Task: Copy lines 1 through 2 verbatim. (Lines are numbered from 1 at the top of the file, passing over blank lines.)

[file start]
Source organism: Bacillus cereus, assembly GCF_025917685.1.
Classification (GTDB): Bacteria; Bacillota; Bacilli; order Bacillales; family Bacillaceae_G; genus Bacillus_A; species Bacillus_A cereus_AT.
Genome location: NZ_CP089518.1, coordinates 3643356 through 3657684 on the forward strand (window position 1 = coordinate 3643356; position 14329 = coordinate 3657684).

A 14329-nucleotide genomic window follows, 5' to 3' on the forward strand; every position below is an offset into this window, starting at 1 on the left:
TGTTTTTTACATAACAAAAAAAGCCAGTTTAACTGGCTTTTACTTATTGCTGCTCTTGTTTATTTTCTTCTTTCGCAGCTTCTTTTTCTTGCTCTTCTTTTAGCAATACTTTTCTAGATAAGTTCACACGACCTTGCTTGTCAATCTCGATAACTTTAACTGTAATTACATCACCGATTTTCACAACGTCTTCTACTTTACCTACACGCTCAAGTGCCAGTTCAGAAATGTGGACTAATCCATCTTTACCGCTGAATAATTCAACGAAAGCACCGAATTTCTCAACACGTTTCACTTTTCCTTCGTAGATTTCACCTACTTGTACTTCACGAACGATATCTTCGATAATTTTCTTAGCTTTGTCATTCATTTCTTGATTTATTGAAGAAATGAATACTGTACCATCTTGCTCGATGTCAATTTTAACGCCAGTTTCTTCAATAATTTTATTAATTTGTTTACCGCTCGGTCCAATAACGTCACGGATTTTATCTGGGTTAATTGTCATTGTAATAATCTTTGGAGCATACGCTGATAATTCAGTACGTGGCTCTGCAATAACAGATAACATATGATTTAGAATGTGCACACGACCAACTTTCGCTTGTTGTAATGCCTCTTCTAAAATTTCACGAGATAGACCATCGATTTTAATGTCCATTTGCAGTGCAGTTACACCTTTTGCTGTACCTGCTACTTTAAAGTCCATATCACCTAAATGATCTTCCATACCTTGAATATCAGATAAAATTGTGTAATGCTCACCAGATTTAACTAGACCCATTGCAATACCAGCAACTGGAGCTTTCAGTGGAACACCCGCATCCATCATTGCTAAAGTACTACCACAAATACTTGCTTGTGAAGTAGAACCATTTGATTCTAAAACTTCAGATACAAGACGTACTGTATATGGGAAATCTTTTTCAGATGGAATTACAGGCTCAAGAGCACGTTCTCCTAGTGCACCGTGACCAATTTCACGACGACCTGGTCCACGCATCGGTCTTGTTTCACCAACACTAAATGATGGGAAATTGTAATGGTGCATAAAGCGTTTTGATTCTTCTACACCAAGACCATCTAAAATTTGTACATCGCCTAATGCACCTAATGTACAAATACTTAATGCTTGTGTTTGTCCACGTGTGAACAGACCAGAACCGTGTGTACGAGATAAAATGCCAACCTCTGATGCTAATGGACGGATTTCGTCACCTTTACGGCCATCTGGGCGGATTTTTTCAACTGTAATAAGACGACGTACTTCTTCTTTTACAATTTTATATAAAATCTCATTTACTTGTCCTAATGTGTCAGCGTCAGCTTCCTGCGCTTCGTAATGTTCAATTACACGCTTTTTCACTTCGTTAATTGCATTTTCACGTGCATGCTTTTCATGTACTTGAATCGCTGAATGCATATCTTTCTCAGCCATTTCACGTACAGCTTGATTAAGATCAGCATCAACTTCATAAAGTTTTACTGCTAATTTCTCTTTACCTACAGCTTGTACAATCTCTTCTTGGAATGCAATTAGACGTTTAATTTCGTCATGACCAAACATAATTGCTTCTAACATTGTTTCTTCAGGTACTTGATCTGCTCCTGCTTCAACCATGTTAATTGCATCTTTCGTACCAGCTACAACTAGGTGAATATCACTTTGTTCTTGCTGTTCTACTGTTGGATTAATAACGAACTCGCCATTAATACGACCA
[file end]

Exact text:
Source organism: Bacillus cereus, assembly GCF_025917685.1.
Classification (GTDB): Bacteria; Bacillota; Bacilli; order Bacillales; family Bacillaceae_G; genus Bacillus_A; species Bacillus_A cereus_AT.